Until recently, robots were keeping people safe by removing humans from the situation and using the robot in their place. But as we develop robots to work in human environments, new kinds of safety issues crop up.
Our newest video interview features PhD student Joydeep Biswas, who works with Dr. Manuela Veloso’s CORAL research group, and scientist Brian Coltin, who is at NASA’s Ames Intelligent Research group since graduating from his PhD at Carnegie Mellon under Dr. Manuela Veloso’s supervision.
This summer, students have the opportunity to learn how to program robots, design games, animate stories, and earn a chance to win over $10,000 in prizes and scholarships! The Robotics Summer of Learning program hopes to effectively increase students’ interest in STEM (science, technology, engineering, mathematics) related fields. The program is hosted online at the Computer Science Student Network (CS2N).
The Hummingbird robotics kit is a spin-off product of Carnegie Mellon’s CREATE lab. Hummingbird is designed to enable engineering and robotics activities for ages 10 and up that involve the making of robots, kinetic sculptures, and animatronics built out of a combination of kit parts and crafting materials. Combined with a cross-platform, very easy-to-use visual programming environment, Hummingbird provides a great way to introduce kids to robotics and engineering with construction materials that they are already familiar with.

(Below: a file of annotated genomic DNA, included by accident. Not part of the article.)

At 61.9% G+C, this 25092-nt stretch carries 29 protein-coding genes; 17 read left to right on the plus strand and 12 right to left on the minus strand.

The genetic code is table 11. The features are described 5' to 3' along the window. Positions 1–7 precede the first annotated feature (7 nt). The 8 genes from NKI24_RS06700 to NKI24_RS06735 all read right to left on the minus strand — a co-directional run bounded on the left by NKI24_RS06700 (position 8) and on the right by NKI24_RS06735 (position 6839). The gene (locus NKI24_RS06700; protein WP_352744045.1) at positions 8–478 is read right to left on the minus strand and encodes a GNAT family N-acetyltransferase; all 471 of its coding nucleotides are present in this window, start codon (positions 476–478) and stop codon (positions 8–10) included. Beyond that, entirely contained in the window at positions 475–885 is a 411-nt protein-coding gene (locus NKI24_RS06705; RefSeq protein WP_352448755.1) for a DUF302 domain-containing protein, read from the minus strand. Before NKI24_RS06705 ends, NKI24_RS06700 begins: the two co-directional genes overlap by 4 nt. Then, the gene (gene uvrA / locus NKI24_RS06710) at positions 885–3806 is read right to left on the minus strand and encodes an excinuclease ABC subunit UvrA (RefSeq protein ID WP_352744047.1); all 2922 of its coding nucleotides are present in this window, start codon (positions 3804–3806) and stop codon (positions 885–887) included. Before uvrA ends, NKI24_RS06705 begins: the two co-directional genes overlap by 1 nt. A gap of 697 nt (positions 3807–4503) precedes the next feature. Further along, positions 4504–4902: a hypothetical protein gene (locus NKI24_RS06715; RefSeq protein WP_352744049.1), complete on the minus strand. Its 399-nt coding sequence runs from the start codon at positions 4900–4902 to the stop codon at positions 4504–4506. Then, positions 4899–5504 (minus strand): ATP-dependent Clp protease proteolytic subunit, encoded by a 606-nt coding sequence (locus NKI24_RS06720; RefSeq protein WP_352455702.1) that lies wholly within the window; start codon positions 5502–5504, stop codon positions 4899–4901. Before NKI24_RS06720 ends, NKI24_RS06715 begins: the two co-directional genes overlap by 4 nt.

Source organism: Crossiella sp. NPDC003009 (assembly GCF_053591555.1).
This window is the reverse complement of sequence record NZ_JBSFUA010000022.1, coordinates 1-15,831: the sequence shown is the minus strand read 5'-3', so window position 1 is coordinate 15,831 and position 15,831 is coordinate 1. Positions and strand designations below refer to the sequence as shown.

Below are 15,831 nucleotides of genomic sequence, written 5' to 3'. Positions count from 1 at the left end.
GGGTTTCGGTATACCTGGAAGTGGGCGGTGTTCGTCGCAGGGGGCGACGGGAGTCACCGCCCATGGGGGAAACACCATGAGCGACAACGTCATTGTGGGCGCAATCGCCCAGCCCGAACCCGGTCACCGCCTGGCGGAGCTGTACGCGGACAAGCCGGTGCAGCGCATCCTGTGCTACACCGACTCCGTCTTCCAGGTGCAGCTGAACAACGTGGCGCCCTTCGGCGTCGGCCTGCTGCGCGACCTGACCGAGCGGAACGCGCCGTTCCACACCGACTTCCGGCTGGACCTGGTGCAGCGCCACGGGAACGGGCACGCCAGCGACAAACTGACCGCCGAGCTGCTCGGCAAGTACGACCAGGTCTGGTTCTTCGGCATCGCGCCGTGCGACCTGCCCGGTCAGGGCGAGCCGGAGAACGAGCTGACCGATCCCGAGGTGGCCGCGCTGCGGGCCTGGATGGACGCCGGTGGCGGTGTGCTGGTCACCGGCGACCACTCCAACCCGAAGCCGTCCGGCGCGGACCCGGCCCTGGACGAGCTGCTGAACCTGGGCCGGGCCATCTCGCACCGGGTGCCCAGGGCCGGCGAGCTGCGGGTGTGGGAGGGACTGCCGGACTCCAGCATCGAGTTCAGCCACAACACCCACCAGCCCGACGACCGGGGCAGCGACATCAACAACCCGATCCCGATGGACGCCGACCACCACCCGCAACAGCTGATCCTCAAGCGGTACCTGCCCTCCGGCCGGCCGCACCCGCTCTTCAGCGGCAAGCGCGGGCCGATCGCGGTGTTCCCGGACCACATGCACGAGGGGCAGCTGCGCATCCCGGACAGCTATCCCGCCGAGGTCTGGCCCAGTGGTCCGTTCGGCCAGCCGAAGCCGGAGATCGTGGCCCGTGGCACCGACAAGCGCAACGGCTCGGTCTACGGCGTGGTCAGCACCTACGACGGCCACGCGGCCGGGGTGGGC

Researchers at Carnegie Mellon University see the future of retail — with AndyVision, technology that helps to improve the shopping experience for both customers and retail staff.
AndyVision is a robotic inventory system that takes the form of an autonomous robot that can patrol and scan the aisles and shelves of a retail store.
The robot generates a detailed aisle/shelf-level interactive store map that can be displayed on an in-store digital sign for customers to browse the virtual world of the store using gestures or a touchscreen interface.
San Francisco based Bossa Nova Robotics develops personal robots for the home based on the ballbot technology under license from CMU. Founded by robotics entrepreneur Sarjoun Skaff as a spin-off out of Carnegie Mellon University´s Robotics Institute in 2005, the company manufactures the mObi robot that will be available for researchers and developers in 2013. The platform will feature PrimeSense 3D depth sensors, next generation Intel hardware and a reconfigurable plartform. The Intel processor runs either Windows or ROS (Robot Operating System). As the first commercially availavble ballbot plarform, mObi will provide unique capabilities for a broad range of robotics research and Human-Robot Interaction (HRI) applications.
Sometimes a company is founded because it stumbles upon a niche that it can fill better than any other company. Such a company is RE2 (Robotics Engineering Excellence). Founded by Jorgen Pedersen as a contract engineering house to fill a need for unmanned systems engineering expertise within Carnegie Mellon’s National Robotics Engineering Center (NREC), RE2 now provides mobile manipulation systems for defense and safety.
Another company finding their unique niche is Liquid Robotics. More about them later.